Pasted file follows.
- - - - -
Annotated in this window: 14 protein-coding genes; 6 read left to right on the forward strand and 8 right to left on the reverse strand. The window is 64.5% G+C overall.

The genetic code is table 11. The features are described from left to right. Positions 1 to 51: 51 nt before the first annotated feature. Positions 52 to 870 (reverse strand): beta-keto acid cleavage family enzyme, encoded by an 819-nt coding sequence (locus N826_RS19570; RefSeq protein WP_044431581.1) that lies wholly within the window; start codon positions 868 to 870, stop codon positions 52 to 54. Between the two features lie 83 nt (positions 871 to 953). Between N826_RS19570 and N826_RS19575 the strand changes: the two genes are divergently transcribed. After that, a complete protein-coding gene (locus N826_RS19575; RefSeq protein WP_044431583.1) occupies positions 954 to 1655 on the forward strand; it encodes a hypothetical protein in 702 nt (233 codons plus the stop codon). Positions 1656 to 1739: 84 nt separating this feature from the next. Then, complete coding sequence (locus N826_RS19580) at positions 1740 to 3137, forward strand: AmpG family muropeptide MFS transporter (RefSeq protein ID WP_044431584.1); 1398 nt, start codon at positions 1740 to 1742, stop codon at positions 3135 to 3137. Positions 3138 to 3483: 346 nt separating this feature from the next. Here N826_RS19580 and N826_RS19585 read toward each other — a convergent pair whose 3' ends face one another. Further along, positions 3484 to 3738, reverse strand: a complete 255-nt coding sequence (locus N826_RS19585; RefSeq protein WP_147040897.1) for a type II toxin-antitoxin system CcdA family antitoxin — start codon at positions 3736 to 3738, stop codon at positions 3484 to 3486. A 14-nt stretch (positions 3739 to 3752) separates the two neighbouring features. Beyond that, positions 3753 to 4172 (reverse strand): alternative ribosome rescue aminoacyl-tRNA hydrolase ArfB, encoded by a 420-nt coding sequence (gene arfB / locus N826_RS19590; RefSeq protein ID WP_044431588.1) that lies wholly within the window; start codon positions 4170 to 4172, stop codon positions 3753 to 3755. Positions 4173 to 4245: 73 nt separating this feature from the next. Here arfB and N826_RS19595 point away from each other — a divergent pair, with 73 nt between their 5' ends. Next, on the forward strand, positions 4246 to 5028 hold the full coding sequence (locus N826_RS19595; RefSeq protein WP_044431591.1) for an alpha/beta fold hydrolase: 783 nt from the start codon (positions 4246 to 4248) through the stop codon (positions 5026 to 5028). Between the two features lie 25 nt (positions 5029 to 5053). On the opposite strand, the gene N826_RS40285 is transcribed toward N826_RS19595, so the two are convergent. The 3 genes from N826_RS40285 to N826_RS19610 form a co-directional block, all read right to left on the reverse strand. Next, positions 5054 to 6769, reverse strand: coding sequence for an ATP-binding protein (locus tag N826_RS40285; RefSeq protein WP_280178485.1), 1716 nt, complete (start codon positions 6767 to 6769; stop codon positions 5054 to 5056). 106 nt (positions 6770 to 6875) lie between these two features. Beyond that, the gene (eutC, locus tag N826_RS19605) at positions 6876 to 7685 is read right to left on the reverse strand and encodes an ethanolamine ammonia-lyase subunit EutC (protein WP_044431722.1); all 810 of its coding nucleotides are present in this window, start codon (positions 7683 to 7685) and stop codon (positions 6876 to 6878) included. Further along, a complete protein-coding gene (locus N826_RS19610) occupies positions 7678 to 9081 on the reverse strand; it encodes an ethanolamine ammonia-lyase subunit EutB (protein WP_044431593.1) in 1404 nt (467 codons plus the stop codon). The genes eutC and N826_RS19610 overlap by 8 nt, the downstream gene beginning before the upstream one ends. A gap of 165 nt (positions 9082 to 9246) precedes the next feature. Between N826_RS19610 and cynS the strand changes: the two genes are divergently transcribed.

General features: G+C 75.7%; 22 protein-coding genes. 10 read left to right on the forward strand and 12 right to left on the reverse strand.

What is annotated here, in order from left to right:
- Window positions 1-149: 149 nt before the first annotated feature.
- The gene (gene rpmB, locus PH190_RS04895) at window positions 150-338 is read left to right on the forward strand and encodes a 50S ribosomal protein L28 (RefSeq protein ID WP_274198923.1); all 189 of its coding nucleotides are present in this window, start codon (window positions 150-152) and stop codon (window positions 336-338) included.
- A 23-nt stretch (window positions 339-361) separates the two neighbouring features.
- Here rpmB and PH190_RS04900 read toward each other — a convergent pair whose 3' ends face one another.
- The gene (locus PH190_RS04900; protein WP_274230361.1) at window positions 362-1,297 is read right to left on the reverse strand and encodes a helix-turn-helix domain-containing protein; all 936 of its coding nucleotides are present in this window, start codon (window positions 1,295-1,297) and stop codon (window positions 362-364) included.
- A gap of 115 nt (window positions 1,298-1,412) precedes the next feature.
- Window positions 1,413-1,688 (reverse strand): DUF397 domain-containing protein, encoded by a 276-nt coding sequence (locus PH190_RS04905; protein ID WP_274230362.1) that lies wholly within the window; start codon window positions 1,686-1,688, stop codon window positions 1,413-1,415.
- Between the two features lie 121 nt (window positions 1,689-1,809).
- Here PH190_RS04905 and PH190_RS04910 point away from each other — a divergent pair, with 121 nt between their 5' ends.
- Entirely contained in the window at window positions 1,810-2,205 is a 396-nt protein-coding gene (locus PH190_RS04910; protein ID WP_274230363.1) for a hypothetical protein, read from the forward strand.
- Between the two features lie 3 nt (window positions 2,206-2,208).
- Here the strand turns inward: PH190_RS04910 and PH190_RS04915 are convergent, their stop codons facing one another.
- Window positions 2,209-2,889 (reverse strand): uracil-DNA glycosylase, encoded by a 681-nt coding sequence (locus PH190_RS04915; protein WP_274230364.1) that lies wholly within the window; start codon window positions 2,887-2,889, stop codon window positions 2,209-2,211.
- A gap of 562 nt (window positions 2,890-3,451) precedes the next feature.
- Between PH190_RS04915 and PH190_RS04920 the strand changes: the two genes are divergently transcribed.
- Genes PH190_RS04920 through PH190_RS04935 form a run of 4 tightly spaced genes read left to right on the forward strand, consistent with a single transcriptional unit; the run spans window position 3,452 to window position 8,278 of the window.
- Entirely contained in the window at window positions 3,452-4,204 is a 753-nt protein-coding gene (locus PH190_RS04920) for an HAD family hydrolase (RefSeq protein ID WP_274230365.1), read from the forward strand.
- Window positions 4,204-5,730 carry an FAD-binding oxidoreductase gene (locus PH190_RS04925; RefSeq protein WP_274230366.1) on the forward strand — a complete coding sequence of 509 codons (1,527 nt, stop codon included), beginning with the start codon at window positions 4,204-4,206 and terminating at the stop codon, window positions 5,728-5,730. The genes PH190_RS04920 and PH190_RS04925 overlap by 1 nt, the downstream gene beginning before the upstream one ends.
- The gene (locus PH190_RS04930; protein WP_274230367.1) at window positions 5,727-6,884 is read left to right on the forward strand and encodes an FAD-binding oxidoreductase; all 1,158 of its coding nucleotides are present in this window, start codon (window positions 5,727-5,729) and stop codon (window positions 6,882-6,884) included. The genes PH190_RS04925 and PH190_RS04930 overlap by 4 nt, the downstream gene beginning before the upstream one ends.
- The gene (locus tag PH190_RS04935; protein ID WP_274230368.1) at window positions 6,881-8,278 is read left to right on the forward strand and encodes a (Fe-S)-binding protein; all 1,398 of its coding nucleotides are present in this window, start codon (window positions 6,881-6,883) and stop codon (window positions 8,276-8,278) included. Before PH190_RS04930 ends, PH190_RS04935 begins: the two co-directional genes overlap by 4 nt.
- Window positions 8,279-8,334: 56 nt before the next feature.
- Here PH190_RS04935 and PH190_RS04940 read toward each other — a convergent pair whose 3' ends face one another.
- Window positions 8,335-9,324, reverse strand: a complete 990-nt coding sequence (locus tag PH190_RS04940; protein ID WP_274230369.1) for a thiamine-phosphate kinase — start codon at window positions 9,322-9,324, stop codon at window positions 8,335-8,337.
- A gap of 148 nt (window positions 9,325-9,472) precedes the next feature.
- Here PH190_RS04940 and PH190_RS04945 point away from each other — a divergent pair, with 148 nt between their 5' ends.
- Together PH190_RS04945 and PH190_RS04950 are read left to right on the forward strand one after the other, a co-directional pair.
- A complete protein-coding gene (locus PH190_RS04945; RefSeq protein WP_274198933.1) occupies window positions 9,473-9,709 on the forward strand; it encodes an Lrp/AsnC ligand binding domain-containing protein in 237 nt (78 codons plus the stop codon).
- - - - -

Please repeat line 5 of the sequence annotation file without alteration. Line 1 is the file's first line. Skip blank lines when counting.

- Window positions 1-149: 149 nt before the first annotated feature.